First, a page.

Street Pastors

Photo of Dave Brewer going out on a Saturday night

Street Pastors from several Trowbridge churches minister to people in the town on Saturday  nights. There is a team of volunteers and people take turns in going out once or twice a month. They meet at St Thomas' church at 10pm to pray and prepare themselves for up to five hours of being available to help those in need in the town centre.

The impetus to start Street Pastors in Trowbridge originated with Lee Daniell. Lee, who at one time was a homeless alcoholic and who regularly prayer-walks the town, saw a TV programme on Street Pastors and felt that the Lord was laying it on his heart to get the work started in Trowbridge. After researching further, he approached his church leadership, who in turn took it to CATA, an umbrella forum for churches in the Trowbridge area. The response was positive from several churches and after people received training the team was formed.

The ministry throughout the country is an inter-denominational Church response to urban problems, engaging with people on the streets to care, listen and dialogue. It was pioneered in London in January 2003 by Rev Les Isaac, Director of the Ascension Trust, and has seen some remarkable results, including drops in crime in areas where teams have been working.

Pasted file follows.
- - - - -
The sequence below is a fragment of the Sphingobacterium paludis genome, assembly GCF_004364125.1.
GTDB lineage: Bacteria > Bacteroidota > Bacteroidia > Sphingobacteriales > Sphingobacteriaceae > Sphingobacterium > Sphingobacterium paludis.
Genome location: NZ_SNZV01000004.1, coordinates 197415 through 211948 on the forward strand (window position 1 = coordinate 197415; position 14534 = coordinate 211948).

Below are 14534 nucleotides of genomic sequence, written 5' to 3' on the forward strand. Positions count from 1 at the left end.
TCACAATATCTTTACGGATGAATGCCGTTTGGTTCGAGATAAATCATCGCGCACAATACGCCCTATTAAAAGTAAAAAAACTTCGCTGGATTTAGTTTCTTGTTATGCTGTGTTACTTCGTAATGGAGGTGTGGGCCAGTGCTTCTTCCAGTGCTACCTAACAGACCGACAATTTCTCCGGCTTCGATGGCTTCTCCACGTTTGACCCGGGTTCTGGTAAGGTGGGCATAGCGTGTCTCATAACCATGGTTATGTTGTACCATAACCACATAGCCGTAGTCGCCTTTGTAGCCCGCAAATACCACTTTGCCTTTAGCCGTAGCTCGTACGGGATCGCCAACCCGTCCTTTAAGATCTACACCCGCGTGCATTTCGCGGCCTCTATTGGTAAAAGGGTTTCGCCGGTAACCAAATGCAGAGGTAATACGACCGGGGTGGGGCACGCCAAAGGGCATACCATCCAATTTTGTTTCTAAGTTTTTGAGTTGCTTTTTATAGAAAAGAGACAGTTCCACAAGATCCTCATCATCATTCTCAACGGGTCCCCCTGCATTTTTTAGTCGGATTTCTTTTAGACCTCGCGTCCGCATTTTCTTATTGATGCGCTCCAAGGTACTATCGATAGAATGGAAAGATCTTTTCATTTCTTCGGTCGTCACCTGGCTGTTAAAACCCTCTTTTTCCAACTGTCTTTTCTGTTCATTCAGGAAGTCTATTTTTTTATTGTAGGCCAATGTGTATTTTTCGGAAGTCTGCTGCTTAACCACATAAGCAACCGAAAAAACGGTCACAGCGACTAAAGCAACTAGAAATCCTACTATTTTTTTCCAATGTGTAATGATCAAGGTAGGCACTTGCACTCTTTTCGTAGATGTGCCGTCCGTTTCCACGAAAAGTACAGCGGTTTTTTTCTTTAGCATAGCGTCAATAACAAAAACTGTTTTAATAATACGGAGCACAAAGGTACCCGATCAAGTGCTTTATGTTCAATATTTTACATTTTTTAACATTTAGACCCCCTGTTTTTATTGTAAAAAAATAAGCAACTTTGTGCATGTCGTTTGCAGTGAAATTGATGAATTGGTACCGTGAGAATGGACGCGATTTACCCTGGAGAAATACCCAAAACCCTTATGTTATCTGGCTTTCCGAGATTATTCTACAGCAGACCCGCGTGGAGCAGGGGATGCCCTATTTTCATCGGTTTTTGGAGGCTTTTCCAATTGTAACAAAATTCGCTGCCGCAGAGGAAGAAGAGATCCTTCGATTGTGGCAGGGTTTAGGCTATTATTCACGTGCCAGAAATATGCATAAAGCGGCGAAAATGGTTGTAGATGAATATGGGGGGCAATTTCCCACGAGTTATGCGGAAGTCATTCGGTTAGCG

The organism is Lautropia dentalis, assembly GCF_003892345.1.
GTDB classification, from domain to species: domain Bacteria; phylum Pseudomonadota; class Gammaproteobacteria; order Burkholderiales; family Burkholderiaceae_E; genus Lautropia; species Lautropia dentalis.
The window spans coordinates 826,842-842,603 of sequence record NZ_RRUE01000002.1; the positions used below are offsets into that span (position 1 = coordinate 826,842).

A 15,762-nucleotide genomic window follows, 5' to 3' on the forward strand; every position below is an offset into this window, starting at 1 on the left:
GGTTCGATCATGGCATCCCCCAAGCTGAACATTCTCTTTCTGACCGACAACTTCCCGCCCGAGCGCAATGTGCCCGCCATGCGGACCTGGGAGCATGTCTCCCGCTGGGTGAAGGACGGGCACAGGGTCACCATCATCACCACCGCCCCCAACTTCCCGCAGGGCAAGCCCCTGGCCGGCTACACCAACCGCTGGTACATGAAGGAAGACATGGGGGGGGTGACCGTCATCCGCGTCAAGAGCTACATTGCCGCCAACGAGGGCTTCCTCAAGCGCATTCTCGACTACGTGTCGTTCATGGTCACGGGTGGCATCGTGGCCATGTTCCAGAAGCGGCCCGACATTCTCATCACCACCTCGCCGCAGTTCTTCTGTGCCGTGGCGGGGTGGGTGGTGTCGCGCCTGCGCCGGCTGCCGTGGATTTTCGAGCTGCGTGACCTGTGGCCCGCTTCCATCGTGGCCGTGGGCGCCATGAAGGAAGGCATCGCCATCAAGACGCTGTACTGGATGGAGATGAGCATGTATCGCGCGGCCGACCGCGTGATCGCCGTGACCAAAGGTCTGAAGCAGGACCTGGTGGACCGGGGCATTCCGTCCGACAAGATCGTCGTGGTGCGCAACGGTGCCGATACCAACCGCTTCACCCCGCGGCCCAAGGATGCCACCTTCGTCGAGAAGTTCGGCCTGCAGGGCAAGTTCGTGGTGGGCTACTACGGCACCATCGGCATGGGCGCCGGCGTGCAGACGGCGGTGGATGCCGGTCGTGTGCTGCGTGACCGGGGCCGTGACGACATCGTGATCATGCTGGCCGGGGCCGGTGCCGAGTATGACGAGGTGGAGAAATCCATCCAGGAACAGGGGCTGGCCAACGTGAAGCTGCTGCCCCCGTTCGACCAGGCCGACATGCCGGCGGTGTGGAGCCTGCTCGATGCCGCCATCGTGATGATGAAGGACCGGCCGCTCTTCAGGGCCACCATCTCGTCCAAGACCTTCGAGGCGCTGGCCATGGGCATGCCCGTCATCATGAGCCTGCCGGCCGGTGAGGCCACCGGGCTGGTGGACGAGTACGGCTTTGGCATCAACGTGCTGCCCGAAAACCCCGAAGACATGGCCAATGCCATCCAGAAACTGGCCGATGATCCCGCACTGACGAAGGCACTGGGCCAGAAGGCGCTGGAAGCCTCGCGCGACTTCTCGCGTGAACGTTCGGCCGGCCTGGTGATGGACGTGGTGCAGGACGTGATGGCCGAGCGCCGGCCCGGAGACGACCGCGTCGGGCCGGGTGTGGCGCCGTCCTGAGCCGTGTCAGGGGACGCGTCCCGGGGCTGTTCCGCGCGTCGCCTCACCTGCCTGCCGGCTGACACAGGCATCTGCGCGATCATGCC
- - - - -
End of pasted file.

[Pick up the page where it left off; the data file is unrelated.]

Nick Boddy, a church worker in his fifties and a street pastor of three years standing in Sutton describes the role of the street pastors "We find little ways of making people's evening better – even if it's just having a chat. When there is a fracas, we don't intervene, but we stand back and pray or call the police if it is really serious. Then we help calm the fears of the people around us who are frightened by the fight."

Frank Soodeen, of the pressure group Alcohol Concern, has nothing but praise for the street pastors. "The work they do certainly helps – getting people out of clubs, onto buses and into taxis is really important when they are drunk and putting themselves at risk," he says.